A possible insight applicable to the FOSS and sexism controversies is the incompatibility of two worldviews.
In the first view, one aspires to a post- or blind-“ism” world. Therefore, to highlight differences is discriminatory because it presumes that such differences are somehow essentialist, it recapitulates the very differences from the past that we are seeking to leave behind, and challenges the autonomy and agency of individuals. Egalitarianism and freedom are assumed and in its post-“ism” form it is acceptable to use personal language even when in a prevalent group.
In the second view, one has a responsibility to highlight differences as discrimination is typically masked. Discrimination need not be intentional but can operate as assumptions that need to be aired and challenged. This view acknowledges the continued influence of history and social structure and it expects language to be neutral/inclusive, particularly when used by members of the dominant group.
Perhaps this is applicable to the discussion around Shuttleworth’s comment that poorly designed technology makes it difficult to explain to girls. (I actually haven’t seen the exact quote yet.) The first world view is seen in Matthew’s comment:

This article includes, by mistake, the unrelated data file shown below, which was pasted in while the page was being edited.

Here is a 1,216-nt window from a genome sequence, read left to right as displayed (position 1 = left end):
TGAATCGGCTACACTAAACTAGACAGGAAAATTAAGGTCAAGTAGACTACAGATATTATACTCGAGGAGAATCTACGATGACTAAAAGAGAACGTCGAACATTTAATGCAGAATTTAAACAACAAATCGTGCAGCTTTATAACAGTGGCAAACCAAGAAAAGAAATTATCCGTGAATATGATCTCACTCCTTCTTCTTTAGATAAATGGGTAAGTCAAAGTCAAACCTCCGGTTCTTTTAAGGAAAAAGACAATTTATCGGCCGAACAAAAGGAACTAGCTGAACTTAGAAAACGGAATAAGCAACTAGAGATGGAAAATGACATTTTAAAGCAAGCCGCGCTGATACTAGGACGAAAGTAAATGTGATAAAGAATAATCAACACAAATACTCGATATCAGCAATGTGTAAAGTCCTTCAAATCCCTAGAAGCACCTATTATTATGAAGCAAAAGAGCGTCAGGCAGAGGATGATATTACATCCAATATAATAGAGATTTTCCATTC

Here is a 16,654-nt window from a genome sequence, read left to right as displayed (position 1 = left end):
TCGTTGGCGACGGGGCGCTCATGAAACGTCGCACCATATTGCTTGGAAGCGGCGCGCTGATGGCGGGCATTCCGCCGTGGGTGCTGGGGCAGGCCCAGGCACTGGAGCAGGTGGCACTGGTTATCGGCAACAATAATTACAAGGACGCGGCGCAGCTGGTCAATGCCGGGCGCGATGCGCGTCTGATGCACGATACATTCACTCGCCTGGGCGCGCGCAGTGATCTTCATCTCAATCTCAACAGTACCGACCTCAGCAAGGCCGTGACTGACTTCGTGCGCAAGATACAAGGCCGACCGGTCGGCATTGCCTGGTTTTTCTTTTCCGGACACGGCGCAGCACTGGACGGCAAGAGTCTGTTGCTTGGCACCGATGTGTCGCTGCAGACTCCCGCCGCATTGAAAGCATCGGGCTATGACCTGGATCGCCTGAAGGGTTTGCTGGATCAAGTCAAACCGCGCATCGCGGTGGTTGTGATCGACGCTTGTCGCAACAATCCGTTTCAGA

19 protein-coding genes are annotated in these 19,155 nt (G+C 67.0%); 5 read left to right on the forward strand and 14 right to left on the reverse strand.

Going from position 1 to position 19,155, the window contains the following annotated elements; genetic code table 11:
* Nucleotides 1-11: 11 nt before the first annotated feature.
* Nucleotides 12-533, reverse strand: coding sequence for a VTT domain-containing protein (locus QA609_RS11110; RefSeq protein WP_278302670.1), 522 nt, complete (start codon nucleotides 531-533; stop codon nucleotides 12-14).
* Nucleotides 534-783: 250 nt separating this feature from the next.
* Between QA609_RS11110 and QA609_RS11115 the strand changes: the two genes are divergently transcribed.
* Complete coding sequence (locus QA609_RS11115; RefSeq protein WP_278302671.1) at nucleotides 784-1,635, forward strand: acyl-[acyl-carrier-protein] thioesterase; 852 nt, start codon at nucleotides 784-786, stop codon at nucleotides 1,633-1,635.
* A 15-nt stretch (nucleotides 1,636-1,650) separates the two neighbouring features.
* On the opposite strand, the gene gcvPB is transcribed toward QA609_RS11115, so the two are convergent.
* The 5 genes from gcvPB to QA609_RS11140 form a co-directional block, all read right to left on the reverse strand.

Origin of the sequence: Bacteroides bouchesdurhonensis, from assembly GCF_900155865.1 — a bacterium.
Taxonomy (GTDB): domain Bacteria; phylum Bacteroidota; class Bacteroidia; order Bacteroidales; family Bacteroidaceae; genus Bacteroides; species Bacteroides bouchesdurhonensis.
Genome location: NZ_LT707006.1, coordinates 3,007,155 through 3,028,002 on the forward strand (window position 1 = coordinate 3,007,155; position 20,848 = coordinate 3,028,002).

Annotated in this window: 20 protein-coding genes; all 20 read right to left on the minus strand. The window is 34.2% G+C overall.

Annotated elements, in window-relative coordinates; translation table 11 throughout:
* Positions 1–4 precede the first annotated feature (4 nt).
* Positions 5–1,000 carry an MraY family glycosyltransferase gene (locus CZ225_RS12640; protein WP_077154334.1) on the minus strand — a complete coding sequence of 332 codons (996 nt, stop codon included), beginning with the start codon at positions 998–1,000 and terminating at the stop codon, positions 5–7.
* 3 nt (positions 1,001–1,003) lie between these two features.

He was talking about how hard the design work is to do, and that if things were designed poorly or had low usability, he would not know how to explain them to girls (my translation). The tone of his voice suggested sarcastic embarrassment, which implies he would prefer to impress girls. So he could have said the same thing about his father. Or better yet. If he was gay, he would have said “guys” not “girls”.
The second view can be seen in a number of the responses, including Mary’s:
It’s trying to create commonality with the audience around the issue of liking to impress women which is both male-centric and hetero-centric. And it’s sexualising: it reminds women in hearing that they may be (often are) viewed preferentially as an audience for someone’s impressive demonstration (or pickup line) to which we are meant to respond with admiration, rather than as collaborators or teachers.